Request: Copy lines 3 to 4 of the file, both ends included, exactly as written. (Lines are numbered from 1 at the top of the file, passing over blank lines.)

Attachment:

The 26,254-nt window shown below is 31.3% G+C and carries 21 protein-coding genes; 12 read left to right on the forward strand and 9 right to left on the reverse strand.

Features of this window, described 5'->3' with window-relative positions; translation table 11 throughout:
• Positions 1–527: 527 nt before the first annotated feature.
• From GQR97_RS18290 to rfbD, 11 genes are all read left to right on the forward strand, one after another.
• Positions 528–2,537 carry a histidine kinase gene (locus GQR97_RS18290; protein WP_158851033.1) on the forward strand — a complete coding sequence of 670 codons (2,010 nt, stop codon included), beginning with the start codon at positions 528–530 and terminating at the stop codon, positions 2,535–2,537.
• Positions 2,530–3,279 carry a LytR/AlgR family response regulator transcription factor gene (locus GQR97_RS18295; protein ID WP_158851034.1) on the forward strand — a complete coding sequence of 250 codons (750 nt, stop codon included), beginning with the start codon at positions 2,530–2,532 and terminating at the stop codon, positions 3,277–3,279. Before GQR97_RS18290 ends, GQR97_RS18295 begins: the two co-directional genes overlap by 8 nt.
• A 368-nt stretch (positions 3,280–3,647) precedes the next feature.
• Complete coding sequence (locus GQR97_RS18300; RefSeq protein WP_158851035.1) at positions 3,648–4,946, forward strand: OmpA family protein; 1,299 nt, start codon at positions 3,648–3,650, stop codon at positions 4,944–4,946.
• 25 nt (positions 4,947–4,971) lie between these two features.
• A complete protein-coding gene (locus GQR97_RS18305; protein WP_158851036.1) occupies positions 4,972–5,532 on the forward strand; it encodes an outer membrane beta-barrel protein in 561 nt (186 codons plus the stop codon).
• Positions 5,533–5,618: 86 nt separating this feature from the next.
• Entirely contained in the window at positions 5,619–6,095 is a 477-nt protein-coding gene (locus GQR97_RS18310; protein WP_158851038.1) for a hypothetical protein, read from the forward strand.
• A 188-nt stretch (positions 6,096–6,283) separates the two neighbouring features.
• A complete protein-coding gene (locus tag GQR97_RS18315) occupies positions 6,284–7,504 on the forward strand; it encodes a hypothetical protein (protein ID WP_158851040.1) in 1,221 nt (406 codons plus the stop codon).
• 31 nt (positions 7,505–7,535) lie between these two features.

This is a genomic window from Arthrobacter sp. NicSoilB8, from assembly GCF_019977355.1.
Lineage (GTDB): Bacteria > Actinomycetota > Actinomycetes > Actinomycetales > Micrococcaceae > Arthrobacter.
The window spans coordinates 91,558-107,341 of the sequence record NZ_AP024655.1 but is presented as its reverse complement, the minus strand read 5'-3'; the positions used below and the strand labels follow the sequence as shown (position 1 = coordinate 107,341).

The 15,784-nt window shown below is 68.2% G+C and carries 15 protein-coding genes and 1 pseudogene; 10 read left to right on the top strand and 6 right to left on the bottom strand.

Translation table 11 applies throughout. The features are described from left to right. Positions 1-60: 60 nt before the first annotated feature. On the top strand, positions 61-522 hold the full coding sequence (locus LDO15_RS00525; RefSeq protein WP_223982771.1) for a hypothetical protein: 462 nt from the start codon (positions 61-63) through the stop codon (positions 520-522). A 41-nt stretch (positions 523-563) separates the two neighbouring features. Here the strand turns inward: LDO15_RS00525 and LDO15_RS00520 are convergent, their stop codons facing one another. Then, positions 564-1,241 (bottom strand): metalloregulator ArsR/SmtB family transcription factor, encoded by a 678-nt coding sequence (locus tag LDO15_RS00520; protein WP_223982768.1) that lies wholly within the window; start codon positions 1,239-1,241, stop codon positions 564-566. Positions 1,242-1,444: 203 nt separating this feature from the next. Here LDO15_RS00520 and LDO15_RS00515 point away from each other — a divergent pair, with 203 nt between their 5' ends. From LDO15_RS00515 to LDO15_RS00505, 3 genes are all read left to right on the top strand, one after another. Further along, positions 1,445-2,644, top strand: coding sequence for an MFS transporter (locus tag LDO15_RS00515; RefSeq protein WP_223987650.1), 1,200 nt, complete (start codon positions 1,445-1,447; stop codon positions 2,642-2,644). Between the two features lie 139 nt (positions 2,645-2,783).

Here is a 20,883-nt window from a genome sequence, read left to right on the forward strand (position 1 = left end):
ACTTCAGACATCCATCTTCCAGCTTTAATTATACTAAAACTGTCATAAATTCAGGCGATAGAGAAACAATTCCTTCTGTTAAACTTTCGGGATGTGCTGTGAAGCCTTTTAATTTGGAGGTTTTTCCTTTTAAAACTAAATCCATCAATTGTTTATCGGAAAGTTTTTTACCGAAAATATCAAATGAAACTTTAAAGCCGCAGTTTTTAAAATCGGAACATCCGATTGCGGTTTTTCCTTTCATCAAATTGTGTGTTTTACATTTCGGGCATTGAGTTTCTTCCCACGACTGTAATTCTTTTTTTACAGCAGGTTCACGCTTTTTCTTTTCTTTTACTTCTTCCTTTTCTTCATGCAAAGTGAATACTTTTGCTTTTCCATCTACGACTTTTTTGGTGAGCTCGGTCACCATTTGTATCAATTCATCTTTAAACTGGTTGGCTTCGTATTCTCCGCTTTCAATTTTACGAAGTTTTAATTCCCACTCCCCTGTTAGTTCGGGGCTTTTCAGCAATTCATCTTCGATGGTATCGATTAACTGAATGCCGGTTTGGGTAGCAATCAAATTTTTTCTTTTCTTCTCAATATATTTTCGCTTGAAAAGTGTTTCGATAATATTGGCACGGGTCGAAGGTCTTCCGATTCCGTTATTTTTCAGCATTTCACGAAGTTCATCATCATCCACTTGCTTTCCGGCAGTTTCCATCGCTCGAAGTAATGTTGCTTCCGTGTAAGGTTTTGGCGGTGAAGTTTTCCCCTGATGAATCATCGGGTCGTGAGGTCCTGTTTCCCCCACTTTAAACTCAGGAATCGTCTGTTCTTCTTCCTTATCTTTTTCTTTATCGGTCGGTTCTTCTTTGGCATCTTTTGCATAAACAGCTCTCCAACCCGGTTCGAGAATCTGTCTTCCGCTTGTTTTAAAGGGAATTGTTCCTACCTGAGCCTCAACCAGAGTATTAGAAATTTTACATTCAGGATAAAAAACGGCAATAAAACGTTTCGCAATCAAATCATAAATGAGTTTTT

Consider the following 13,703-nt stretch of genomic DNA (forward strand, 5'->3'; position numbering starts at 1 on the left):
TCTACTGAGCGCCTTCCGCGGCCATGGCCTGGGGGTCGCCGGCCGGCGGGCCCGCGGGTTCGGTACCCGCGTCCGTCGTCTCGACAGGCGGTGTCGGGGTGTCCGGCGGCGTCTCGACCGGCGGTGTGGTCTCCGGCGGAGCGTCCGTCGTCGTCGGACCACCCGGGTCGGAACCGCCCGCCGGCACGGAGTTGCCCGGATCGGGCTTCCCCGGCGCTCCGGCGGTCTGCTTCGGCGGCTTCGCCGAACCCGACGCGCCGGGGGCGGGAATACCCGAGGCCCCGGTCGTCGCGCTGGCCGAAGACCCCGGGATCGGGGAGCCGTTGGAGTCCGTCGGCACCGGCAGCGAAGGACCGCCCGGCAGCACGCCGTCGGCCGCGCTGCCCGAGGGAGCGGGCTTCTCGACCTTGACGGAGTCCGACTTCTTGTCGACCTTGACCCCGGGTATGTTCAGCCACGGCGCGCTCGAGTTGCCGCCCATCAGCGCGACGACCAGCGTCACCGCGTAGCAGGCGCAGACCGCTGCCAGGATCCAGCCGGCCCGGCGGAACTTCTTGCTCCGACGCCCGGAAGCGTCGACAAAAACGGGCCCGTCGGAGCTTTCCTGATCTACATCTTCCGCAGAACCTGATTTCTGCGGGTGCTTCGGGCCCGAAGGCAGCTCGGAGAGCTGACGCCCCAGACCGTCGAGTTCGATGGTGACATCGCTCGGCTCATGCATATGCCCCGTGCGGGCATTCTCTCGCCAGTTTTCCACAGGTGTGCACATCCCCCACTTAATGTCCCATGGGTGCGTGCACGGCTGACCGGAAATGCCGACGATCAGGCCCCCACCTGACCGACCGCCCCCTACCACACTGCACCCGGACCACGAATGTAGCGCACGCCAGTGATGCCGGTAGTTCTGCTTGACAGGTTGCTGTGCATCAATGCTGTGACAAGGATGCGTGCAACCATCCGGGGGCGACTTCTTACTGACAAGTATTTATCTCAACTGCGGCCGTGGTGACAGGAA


• Positions 1–527: 527 nt before the first annotated feature.
• From GQR97_RS18290 to rfbD, 11 genes are all read left to right on the forward strand, one after another.